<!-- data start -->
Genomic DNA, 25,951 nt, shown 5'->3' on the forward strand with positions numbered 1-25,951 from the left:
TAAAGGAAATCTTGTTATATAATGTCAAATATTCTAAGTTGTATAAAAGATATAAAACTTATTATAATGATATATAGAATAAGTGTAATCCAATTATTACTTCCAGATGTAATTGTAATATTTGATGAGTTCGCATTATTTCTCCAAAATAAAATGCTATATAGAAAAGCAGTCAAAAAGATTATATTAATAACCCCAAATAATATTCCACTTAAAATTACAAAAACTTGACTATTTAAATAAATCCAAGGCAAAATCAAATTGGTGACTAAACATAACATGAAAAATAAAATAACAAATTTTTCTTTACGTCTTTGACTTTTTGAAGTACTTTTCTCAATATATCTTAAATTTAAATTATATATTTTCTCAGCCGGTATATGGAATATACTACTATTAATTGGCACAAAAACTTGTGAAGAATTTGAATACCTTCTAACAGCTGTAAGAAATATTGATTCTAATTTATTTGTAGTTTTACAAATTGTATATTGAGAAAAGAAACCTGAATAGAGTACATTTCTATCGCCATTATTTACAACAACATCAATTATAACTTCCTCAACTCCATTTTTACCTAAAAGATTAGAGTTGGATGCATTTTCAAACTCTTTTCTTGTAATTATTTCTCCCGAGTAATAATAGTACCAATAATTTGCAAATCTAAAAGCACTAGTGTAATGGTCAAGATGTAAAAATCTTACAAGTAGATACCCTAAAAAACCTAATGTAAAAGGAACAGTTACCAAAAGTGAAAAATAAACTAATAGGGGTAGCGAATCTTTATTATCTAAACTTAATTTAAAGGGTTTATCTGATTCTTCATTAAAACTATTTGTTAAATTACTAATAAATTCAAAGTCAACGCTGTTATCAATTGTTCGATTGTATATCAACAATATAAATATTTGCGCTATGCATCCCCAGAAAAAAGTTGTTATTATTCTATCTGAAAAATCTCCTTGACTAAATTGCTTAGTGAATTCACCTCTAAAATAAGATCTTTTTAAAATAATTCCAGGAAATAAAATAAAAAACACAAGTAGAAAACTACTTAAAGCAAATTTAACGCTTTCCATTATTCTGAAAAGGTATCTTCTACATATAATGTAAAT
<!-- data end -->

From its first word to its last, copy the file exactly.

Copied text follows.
Genomic DNA, 25,951 nt, shown 5'->3' on the forward strand with positions numbered 1-25,951 from the left:
TAAAGGAAATCTTGTTATATAATGTCAAATATTCTAAGTTGTATAAAAGATATAAAACTTATTATAATGATATATAGAATAAGTGTAATCCAATTATTACTTCCAGATGTAATTGTAATATTTGATGAGTTCGCATTATTTCTCCAAAATAAAATGCTATATAGAAAAGCAGTCAAAAAGATTATATTAATAACCCCAAATAATATTCCACTTAAAATTACAAAAACTTGACTATTTAAATAAATCCAAGGCAAAATCAAATTGGTGACTAAACATAACATGAAAAATAAAATAACAAATTTTTCTTTACGTCTTTGACTTTTTGAAGTACTTTTCTCAATATATCTTAAATTTAAATTATATATTTTCTCAGCCGGTATATGGAATATACTACTATTAATTGGCACAAAAACTTGTGAAGAATTTGAATACCTTCTAACAGCTGTAAGAAATATTGATTCTAATTTATTTGTAGTTTTACAAATTGTATATTGAGAAAAGAAACCTGAATAGAGTACATTTCTATCGCCATTATTTACAACAACATCAATTATAACTTCCTCAACTCCATTTTTACCTAAAAGATTAGAGTTGGATGCATTTTCAAACTCTTTTCTTGTAATTATTTCTCCCGAGTAATAATAGTACCAATAATTTGCAAATCTAAAAGCACTAGTGTAATGGTCAAGATGTAAAAATCTTACAAGTAGATACCCTAAAAAACCTAATGTAAAAGGAACAGTTACCAAAAGTGAAAAATAAACTAATAGGGGTAGCGAATCTTTATTATCTAAACTTAATTTAAAGGGTTTATCTGATTCTTCATTAAAACTATTTGTTAAATTACTAATAAATTCAAAGTCAACGCTGTTATCAATTGTTCGATTGTATATCAACAATATAAATATTTGCGCTATGCATCCCCAGAAAAAAGTTGTTATTATTCTATCTGAAAAATCTCCTTGACTAAATTGCTTAGTGAATTCACCTCTAAAATAAGATCTTTTTAAAATAATTCCAGGAAATAAAATAAAAAACACAAGTAGAAAACTACTTAAAGCAAATTTAACGCTTTCCATTATTCTGAAAAGGTATCTTCTACATATAATGTAAAT